WHERE SHE WENT is the opposite of If I Stay in every way. Where If I Stay was quiet and elegantly somber, WHERE SHE WENT is chaotic and jaggedly painful. Where If I Stay was told from Mia's self-contained, removed perspective, WHERE SHE WENT is told from Adam's very different point of view. And, unfortunately, where If I Stay has a breathtaking ending, WHERE SHE WENT has an ending that left me with my mouth hanging open at how inadequate it was. I know it was the ending so many readers were hoping for, and the truth is I wanted that ending as well. Especially after I followed Adam around and watched with such sadness the person he had become, my heart practically bursting with sympathy for him. I loved Adam so much in this book. It's his story in every sense of things, and it's written incredibly well. I soaked up his version of events and how he never got over Mia and how all the riches life deposited in his lap weren't enough to compensate for the loss of love and friendship. Full of rage, sadness, and basically every negative, hurt emotion I can think of, he absolutely steals the show. Enter Mia and everything that has happened to her in the intervening years. I loved the setup, and I loved how it was simultaneously easy to be together again and awkwardly ruinous at the same time. From their halting physical proximity to their loaded verbal exchanges, everything was handled so well. I couldn't wait to get to the culmination of things and the inevitable decision they would have to make. And this is where we come to the inadequacy. I wanted that ending, but not this way. Not at the expense of my respect for the characters. After all of that, all of the thought and heartbreak and complexity that went into these two people who loved each other as kids and have surmounted tragedy to become adults all on their own, how could it wrap up so easily? How could either of them be satisfied with the meager resolution that was proffered? I wasn't. I wanted more for Adam and more from Mia, and that's all there is to it. All of that excruciating growth and hard-earned experience deserved more than a token apology on her part and a grateful acceptance on his. It was too fast, too simple, and too saccharine even for my romantic heart. I ended it in dismay, wishing it wasn't so. In other words--the exact opposite of how I felt at the end of If I Stay. Each reader's reaction will be different, of course (see a myriad other reviews). This was mine and mine alone. I'm so very glad Mia chose to stay. I just really wish I hadn't found out where she went....more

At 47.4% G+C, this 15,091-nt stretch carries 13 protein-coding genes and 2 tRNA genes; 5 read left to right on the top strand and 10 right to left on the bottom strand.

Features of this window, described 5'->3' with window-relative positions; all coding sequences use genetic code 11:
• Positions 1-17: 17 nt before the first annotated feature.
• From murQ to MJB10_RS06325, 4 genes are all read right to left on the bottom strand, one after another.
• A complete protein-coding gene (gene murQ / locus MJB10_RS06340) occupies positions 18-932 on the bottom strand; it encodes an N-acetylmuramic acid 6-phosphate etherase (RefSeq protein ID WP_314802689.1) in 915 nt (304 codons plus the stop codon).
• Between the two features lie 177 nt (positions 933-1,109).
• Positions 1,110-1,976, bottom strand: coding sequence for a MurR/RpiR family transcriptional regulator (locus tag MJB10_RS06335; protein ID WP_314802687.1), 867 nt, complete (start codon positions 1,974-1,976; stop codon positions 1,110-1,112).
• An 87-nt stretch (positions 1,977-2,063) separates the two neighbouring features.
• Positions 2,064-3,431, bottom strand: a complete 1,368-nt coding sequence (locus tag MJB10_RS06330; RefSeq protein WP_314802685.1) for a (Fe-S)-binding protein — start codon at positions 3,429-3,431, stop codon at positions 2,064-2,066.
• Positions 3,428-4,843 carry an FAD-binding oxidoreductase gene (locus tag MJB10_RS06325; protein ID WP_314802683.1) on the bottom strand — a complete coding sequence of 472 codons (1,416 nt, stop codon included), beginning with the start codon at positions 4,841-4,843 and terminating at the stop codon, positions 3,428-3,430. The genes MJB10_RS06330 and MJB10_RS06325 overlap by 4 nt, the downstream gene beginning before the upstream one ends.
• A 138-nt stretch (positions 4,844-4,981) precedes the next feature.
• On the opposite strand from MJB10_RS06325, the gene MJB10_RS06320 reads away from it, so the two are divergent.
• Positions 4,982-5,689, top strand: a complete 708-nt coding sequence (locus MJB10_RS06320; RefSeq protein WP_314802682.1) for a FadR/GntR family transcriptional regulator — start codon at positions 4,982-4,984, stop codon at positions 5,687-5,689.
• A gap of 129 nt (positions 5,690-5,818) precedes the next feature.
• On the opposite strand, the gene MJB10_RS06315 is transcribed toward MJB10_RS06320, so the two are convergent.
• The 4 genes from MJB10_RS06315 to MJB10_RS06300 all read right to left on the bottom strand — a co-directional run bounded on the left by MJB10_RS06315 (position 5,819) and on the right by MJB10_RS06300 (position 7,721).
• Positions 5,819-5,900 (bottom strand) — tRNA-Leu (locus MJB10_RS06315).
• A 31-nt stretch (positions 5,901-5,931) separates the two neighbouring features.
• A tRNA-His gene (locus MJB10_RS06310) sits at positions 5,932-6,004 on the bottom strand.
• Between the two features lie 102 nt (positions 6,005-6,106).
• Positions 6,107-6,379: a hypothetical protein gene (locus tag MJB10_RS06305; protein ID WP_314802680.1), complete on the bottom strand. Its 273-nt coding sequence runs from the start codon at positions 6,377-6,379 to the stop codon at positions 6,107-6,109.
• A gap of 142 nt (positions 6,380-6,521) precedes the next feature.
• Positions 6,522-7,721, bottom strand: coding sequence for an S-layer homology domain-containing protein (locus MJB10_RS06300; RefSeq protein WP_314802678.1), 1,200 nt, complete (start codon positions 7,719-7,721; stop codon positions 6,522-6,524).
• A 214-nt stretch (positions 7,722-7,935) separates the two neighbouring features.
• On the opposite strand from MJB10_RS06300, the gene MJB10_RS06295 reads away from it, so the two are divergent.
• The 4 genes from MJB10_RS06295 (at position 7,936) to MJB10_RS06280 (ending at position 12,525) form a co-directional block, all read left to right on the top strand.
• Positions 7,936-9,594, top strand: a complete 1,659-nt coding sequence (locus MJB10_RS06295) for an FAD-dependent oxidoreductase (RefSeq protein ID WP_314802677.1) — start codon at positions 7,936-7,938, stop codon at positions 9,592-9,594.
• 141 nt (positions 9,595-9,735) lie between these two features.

I was warned about reading this book. And I did go back and forth for awhile before deciding it wasn't for me. Or I wasn't foOriginally reviewed here.
I was warned about reading this book. And I did go back and forth for awhile before deciding it wasn't for me. Or I wasn't for it. That I wasn't that intrigued. Or that I didn't want to hate myself in the morning. Take your pick. You're familiar with the hype/trainwreck induced cycle of warring self-doubt and insatiable curiosity, yes? Then you understand. And I honestly didn't give it a second thought after making that decision. Then I read and loved Easy. And I immediately started running across comparisons, mentions of similarities. Plus, several of these new-ish, self-published new adult authors have been all over the place lately, and, well, all that curiosity washed over me full force once more. So I decided I wanted to decide for myself. I think I went in expecting one big hot mess from start to finish, albeit a hot mess I couldn't look away from and would be compelled to see through to its inevitable overwrought ending. You see? I had been warned. But BEAUTIFUL DISASTER still managed to surprise me. In both good and bad ways.